Sunday, February 20, 2005

Movie Review (Ocean's Twelve)...

Oceans Twelve

In 2001, director Steven Soderbergh (Sex, lies and videotape, Traffic, Solaris ) remade the 60’s rat pack movie Oceans eleven. He delivered pure entertainment in the form of a starry Hollywood heist movie, a smartly written and satisfying addition to his resume. A sequel was inevitable after the success of eleven, and rather impressively, Soderbergh has managed to persuade the entire cast to reprise their roles. When we last saw these characters, they had just pulled off an incredible robbery of three of Las Vegas’ largest casinos in one night. The casinos belonged to Terry Benedict (Andy Garcia), who also happened be seeing Danny Oceans (George Clooney) ex-wife, Tess (Julia Roberts).

As we get re-acquainted with these characters, we learn that the eleven are now enjoying their fortunes in various parts of the U.S. Benedict, however, has discovered their whereabouts and has set about regrouping his stolen fortune, with added interest of course. Forced to come up with the money they owe Benedict within two weeks, Oceans Eleven decide to relocate to Europe and get back to work as they are “too hot” to steal at home.

The first hour of Oceans Twelve is promising. We feel at home with these characters almost immediately and their onscreen chemistry is palpable. Some witty small talk works well, such as Clooney’s question, “What age do I look?”, but is ultimately pointless and serves no purpose in furthering the story. There are also a plethora of in-jokes which presume you have a good, in-depth knowledge of the first film. Certainly entertaining in small doses, for those who have seen and enjoyed Oceans Eleven more than once, but Soderbergh pushes it too far.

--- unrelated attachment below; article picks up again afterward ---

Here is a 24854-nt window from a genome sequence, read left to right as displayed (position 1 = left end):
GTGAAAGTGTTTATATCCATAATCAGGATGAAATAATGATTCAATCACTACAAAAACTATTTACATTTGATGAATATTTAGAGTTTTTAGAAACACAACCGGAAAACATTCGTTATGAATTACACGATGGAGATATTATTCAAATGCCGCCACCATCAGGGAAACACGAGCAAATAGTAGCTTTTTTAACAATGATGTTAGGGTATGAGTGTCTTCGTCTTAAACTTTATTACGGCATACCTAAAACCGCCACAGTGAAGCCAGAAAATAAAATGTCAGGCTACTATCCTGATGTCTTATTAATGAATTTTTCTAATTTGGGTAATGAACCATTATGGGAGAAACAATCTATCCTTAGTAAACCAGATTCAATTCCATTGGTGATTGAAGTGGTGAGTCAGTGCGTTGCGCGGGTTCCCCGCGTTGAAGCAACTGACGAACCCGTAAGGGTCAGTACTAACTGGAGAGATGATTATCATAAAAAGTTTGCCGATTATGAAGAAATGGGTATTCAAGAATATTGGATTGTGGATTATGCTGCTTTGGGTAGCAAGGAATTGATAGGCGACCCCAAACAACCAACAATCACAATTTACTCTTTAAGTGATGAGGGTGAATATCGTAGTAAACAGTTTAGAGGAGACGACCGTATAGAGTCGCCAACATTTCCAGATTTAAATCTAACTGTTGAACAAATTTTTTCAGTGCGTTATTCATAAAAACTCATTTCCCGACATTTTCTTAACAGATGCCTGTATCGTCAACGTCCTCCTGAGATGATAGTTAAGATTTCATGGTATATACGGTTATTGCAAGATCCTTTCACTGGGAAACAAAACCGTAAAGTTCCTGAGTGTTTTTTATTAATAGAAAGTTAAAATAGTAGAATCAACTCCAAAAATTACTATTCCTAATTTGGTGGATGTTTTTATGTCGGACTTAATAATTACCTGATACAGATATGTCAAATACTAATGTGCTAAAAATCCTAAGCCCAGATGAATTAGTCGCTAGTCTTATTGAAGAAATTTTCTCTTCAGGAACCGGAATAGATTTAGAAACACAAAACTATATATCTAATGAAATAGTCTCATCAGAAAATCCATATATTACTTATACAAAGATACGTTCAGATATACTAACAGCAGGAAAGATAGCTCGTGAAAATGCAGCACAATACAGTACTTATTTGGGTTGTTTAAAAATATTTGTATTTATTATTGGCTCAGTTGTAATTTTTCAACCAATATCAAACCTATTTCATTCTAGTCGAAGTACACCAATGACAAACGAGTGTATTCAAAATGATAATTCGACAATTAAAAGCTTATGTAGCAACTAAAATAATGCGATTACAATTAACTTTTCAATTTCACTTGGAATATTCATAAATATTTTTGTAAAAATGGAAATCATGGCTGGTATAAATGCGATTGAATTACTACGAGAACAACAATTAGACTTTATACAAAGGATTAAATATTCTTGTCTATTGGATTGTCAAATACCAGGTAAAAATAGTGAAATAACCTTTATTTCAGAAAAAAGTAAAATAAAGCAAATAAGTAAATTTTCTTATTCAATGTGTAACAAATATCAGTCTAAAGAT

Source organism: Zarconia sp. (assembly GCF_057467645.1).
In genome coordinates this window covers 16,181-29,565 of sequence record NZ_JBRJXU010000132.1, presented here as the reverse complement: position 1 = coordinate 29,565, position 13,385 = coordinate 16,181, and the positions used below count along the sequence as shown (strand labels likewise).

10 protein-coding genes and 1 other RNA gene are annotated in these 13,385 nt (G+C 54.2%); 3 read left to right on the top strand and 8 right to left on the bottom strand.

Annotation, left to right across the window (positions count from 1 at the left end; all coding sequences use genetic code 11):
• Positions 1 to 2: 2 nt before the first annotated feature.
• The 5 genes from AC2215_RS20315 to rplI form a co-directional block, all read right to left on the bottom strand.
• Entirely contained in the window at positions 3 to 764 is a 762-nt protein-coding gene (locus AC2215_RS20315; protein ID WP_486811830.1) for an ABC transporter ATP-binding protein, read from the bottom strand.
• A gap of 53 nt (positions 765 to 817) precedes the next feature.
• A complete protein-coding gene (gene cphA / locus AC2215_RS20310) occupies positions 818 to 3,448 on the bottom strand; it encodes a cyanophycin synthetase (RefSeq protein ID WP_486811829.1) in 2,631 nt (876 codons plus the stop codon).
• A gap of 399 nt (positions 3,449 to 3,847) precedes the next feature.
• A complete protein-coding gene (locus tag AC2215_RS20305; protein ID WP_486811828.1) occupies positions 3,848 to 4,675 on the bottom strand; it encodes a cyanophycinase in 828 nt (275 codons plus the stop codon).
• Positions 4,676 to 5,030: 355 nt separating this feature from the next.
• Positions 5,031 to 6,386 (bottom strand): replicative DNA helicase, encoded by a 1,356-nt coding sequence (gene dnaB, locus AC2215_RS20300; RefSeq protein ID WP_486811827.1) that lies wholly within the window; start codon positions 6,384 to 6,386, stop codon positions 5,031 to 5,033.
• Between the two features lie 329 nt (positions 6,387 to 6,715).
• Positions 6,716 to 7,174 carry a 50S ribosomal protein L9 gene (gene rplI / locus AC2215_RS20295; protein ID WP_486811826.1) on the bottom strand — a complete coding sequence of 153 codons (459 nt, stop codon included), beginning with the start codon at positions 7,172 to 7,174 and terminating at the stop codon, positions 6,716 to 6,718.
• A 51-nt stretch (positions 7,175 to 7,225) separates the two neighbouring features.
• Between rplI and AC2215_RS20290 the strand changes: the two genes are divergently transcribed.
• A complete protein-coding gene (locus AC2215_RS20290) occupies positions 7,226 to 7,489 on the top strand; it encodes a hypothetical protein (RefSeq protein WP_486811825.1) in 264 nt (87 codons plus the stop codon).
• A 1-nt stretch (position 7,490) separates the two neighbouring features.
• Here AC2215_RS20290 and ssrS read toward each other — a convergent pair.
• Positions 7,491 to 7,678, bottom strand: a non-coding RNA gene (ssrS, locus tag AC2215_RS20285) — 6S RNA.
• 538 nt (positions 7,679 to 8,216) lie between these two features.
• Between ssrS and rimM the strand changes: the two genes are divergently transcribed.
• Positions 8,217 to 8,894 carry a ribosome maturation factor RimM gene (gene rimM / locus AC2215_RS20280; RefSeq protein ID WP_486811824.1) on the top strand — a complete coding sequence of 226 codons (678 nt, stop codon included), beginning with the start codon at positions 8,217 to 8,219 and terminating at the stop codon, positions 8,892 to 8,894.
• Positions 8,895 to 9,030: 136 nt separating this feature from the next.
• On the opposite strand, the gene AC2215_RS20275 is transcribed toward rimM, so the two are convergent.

There is a moment in Oceans Twelve where everything starts to fall apart. All the promise shown and confidence in the story crumbles at this point. Trying not to give too much away, a certain character is used as a decoy in assistance to the team. The manner in which this character is used is a post modern, pretentious cop out, which is so ridiculous that it actually draws you out of the film, in sheer disbelief. We begin to realise that the writer obviously had no idea in which direction he was heading, and from this point on just made it up as he went. Oceans Thirteen? No thanks!

2 out of 5